Supplements for the GAPS Diet

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Food is by far the most important part of the GAPS diet, but there are some supplements that can be helpful. I’m going to share with you some supplements for the GAPS diet that have been helpful for me. 

Supplements for the GAPS diet

GAPS supplements

It’s really important to remember that with the GAPS diet, and with healthy eating in general, food is the absolute most important thing. You can’t rely on only supplements to rebuild your gut. Focusing on nutrient dense food is what worked for me! I share how the GAPS diet changed our lives here. If you’d like all my best tips on how to start the GAPS Diet, check out my post here

The goal of the GAPS diet is to rebuild the gut. Many supplements can actually irritate the gut, and we don’t want that! For this reason, Dr. Campbell-McBride recommends keeping supplements to a minimum. 

That being said, there are some essential supplements for the GAPS diet that Dr. Campbell-McBride recommends, and these are what I used when I was on the GAPS diet. 

Some people need more supplements than this, but that is something for a qualified practitioner to decide. Most people do very well with following the diet and using these essential supplements. Let’s take a look a what the essential supplements are.

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This is complete guide to what supplements to take on the GAPS diet. #gaps #gapsdiet #supplements #leakygut #guthealth

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When you’re looking for a good, therapeutic grade probiotic, Dr. Campbell-McBride recommends choosing one with these qualities:

  • Includes as many strains as possible
  • Has bacteria from different groups of probiotics
  • Has at least 8 billion bacterial cells per gram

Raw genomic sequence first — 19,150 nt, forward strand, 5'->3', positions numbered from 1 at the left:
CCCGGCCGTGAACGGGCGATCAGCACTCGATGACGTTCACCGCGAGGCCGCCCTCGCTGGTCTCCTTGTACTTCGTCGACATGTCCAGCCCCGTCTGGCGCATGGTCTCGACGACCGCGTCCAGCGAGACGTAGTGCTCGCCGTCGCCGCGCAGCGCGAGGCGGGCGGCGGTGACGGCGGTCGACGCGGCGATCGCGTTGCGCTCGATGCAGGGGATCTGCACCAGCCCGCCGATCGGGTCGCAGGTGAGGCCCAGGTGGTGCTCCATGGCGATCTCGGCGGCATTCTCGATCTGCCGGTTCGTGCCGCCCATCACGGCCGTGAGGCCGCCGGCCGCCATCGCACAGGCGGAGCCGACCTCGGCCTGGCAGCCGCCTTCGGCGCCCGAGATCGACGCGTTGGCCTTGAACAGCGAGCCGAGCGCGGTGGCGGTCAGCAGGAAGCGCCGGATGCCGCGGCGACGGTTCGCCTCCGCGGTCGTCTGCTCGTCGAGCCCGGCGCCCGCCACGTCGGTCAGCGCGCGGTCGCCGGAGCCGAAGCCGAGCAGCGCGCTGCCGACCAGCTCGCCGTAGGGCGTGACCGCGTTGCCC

Also, she says that the manufacture should test each batch for strength and composition, and be ready to publish those results. 

This is the probiotic supplement that I took while on the GAPS diet, and I still sometimes take it. 

Here are some tips that Dr. Campbell-McBride recommends for starting a probiotic:

  1. Don’t begin too soon. That is one of the common mistakes on GAPS intro. Let any die off settle down and make sure you’re doing well with homemade fermented foods before starting a probiotic. 
  2. Start slowly, with a very small amount. 
  3. Watch for die off symptoms, including fatigue, nausea, bloating, diarrhea, constipation, low fever, headache, and flu like symptoms.
  4. If you don’t see any symptoms, increase the dose.
  5. if you see a die off reaction, settle on that dose until the symptoms go away. 
  6. Repeat those steps until you’re at a therapeutic level. 
  7. Keep the therapeutic dose for at least 6 months, while you follow the diet. 

These are the therapeutic dosages that Dr. Campbell-McBride recommends for different ages:

  • An adult should have around 15-20 billion of bacterial cells per day (8-10 capsules).

  • Infants up to 12 months of age can have 1-2 billion of bacterial cells per day (1 capsule).

  • Toddlers from 1 to 2 years of age can have 2-4 billion of bacterial cells per day (1-2 capsules).

  • Children from 2 to 4 years of age can handle 4-8 billion of bacterial cells per day (2-4 capsules).

  • Children from 4 to 10 years of age can have 8-12 billion of bacterial cells per day (4-6 capsules).

  • Ages 12 to 16 can increase the dose to 12-15 billion per day (6-8 capsules). Gut and Psychology Syndrome, page 251

Supplements brain health

Essential fatty acids

Essential fatty acids are extremely beneficial for our body and brain (source).

Dr. Campbell-McBride recommends that essential fatty acids come from a seed/nut oil blend with a ration of 2:1 of omega 3 to omega 6 fatty acids, and from fish oil. Both should come in dark colored glass containers, and require refrigeration. 

This is the nut/seed oil blend I took while on the GAPS diet, and this is the fish oil I took

Dr. Campbell-McBride recommends starting slowly with small amounts of the oils, and gradually increasing to therapeutic dosages.

Here is what she recommends for various ages:

  • 1-2 teaspoons of nut/seed oil, and up to 1 teaspoon of fish oil per day for young children up to 24 months

  • 1-3 tablespoons of nut/seed oil, and 1-3 teaspoons of fish oil per day for children